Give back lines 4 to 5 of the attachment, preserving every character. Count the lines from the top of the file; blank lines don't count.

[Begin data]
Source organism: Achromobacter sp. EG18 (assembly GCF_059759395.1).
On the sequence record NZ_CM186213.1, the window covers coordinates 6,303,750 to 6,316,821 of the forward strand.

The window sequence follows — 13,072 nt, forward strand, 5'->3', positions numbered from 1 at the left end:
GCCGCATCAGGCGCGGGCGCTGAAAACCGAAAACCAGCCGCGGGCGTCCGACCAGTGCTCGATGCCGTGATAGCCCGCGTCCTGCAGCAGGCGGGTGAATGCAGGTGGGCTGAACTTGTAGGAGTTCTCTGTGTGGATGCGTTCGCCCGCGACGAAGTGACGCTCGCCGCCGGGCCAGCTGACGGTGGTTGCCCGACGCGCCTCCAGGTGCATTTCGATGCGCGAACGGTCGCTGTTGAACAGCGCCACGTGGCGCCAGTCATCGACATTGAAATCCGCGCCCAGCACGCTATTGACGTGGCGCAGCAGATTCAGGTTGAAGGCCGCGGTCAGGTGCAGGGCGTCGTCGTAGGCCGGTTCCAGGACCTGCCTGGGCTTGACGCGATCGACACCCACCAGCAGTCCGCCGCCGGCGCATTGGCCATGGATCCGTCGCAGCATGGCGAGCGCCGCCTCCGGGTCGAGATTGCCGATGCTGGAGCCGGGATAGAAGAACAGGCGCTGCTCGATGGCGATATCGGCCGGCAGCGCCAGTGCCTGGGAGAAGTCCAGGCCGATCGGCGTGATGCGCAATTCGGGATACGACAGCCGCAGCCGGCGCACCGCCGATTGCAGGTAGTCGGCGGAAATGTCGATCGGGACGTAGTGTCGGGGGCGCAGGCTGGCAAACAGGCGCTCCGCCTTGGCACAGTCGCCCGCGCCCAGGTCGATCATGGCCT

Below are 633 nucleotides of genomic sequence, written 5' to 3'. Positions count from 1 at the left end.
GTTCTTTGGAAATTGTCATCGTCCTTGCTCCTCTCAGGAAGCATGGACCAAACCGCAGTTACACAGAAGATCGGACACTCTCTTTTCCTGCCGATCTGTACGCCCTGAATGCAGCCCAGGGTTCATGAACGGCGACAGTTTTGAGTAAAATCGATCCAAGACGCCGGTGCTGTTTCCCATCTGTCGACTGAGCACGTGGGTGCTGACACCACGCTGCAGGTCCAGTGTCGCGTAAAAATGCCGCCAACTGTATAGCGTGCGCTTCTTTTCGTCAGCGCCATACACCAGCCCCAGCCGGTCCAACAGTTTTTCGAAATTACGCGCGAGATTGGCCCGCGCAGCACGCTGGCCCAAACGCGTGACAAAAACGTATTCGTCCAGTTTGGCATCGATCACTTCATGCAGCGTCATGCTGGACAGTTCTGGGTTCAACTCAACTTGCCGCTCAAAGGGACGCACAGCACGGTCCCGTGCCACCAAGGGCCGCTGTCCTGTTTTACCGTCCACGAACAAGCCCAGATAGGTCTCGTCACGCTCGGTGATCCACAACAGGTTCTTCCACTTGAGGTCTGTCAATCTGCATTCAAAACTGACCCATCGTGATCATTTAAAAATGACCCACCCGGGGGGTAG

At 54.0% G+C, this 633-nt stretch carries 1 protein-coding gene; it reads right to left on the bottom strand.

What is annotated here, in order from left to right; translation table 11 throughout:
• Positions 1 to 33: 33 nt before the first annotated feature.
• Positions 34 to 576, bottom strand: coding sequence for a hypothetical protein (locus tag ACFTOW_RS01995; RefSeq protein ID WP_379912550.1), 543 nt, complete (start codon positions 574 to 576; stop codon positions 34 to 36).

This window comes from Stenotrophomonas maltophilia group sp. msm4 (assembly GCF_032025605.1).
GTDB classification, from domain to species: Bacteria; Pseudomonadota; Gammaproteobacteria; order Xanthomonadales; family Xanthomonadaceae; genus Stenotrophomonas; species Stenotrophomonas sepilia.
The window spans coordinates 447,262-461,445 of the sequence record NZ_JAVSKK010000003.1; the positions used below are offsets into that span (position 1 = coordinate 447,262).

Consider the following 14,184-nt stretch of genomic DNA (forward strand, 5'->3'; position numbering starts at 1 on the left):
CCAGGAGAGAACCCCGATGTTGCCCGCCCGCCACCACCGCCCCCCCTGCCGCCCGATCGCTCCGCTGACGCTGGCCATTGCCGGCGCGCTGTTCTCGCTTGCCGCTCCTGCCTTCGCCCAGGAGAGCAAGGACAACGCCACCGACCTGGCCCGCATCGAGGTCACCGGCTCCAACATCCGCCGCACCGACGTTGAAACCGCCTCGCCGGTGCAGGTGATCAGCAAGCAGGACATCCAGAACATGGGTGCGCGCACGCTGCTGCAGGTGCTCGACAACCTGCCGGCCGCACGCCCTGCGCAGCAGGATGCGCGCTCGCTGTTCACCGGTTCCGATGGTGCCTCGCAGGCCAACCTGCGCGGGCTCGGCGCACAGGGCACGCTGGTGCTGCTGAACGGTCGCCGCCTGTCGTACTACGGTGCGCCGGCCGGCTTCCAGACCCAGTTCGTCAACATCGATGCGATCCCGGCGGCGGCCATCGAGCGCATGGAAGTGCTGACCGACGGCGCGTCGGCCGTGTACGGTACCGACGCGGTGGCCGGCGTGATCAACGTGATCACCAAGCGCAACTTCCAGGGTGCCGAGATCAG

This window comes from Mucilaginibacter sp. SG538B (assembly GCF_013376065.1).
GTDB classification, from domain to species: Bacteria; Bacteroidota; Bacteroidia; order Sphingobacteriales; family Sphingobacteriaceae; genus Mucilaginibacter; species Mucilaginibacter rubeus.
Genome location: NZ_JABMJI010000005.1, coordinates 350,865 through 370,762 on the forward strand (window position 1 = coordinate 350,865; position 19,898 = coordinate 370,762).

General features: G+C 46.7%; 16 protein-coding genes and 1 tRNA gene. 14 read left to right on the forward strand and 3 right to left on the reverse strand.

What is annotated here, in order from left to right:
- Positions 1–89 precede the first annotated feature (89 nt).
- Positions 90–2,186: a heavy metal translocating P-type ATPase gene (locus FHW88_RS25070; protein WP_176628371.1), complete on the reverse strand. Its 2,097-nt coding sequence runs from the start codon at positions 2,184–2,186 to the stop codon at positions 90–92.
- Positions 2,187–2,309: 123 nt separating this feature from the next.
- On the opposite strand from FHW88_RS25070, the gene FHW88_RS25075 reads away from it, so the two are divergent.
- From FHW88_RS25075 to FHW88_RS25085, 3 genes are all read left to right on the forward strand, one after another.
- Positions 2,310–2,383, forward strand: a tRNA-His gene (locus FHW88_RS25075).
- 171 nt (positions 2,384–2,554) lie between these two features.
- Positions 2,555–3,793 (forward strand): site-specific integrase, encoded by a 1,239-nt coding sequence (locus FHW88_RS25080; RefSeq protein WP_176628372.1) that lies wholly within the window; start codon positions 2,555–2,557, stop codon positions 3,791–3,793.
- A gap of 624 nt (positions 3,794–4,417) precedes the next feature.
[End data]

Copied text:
GCCGCATCAGGCGCGGGCGCTGAAAACCGAAAACCAGCCGCGGGCGTCCGACCAGTGCTCGATGCCGTGATAGCCCGCGTCCTGCAGCAGGCGGGTGAATGCAGGTGGGCTGAACTTGTAGGAGTTCTCTGTGTGGATGCGTTCGCCCGCGACGAAGTGACGCTCGCCGCCGGGCCAGCTGACGGTGGTTGCCCGACGCGCCTCCAGGTGCATTTCGATGCGCGAACGGTCGCTGTTGAACAGCGCCACGTGGCGCCAGTCATCGACATTGAAATCCGCGCCCAGCACGCTATTGACGTGGCGCAGCAGATTCAGGTTGAAGGCCGCGGTCAGGTGCAGGGCGTCGTCGTAGGCCGGTTCCAGGACCTGCCTGGGCTTGACGCGATCGACACCCACCAGCAGTCCGCCGCCGGCGCATTGGCCATGGATCCGTCGCAGCATGGCGAGCGCCGCCTCCGGGTCGAGATTGCCGATGCTGGAGCCGGGATAGAAGAACAGGCGCTGCTCGATGGCGATATCGGCCGGCAGCGCCAGTGCCTGGGAGAAGTCCAGGCCGATCGGCGTGATGCGCAATTCGGGATACGACAGCCGCAGCCGGCGCACCGCCGATTGCAGGTAGTCGGCGGAAATGTCGATCGGGACGTAGTGTCGGGGGCGCAGGCTGGCAAACAGGCGCTCCGCCTTGGCACAGTCGCCCGCGCCCAGGTCGATCATGGCCT

Below are 633 nucleotides of genomic sequence, written 5' to 3'. Positions count from 1 at the left end.